Auctions often have a cost because of auctioneer’s fees. This cost varies depending on the real estate agency you select. Of course, having an auctioneer and an auction do not guarantee that buyers will show up or bid.
If you choose a Set Date of Sale, that money spent on an auction can be utilised for marketing your property which may bring more buyers to your house and achieve a good price after some good old competition.
Auctions, by their nature, are publicly conducted and therefore bids made during an auction are transparent – every buyer knows what the other buyer is willing to pay. This transparency creates social proof that the house is worth a certain amount. In a rising market, that pushes prices up as it gives the eventual buyer confidence to pay more since someone else sees the house worth at least a similar amount. There is also comfort that other people desire the same house.
However, in a stable market or for certain properties less popular with the masses, the social proof could work in a reverse way – if the bulk of the market sees the house at a certain value, the one person (outlier) who may have seen the house being worth a lot more is logically unwilling to drastically pay more (for fear of being seen as a fool and overpaying). This is why auctions can often turn up great buys in certain markets and for certain properties.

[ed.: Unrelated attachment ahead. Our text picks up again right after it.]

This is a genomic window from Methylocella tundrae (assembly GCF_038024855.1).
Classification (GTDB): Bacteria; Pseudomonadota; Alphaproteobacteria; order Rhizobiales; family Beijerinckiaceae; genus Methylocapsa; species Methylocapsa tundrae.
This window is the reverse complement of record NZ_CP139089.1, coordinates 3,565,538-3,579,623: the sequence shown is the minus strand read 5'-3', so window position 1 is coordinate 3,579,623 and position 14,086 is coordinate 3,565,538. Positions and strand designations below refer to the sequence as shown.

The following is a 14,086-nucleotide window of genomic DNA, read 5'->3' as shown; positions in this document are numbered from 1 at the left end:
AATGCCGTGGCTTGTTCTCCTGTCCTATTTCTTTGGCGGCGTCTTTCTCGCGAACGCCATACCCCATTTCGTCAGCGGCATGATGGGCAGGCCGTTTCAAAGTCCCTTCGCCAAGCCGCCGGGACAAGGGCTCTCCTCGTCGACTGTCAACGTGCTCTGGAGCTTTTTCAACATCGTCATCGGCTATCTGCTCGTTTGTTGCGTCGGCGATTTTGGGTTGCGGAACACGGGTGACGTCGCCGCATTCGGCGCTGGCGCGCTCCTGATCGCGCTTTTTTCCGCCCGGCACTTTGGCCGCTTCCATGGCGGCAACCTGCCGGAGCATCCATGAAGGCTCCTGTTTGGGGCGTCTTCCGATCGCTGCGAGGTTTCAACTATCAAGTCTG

Set Date of Sale is different as all the offers are confidential and this creates a safe haven for the outlier to pay more than the others are willing to pay due to an absence of knowledge. Set Date of Sale protects the value of your asset and allows the salespersons to extract the maximum out of the buyers.
At the same time, as Set Date of Sale is not held in public, it is especially protective of vendors who are more private and would prefer not to disclose immediately to the public how much their home sells for.
3. TYPE OF OFFERS
Offers for auctions are unconditional, which might suit you better if you want to move quickly to your next stage. This is likely the greatest advantage of auctions in the current climate.
However, Set Date of Sale allows conditional buyers who are likely to pay more in exchange for additional conditions to compete with other offers. The private environment of a Set Date of Sale also gives you, the vendor, an opportunity to review all offers equally with no time pressure.
It also gives you the further opportunity for the salespersons to go back and negotiate with a purchaser so that they can get you the best possible price.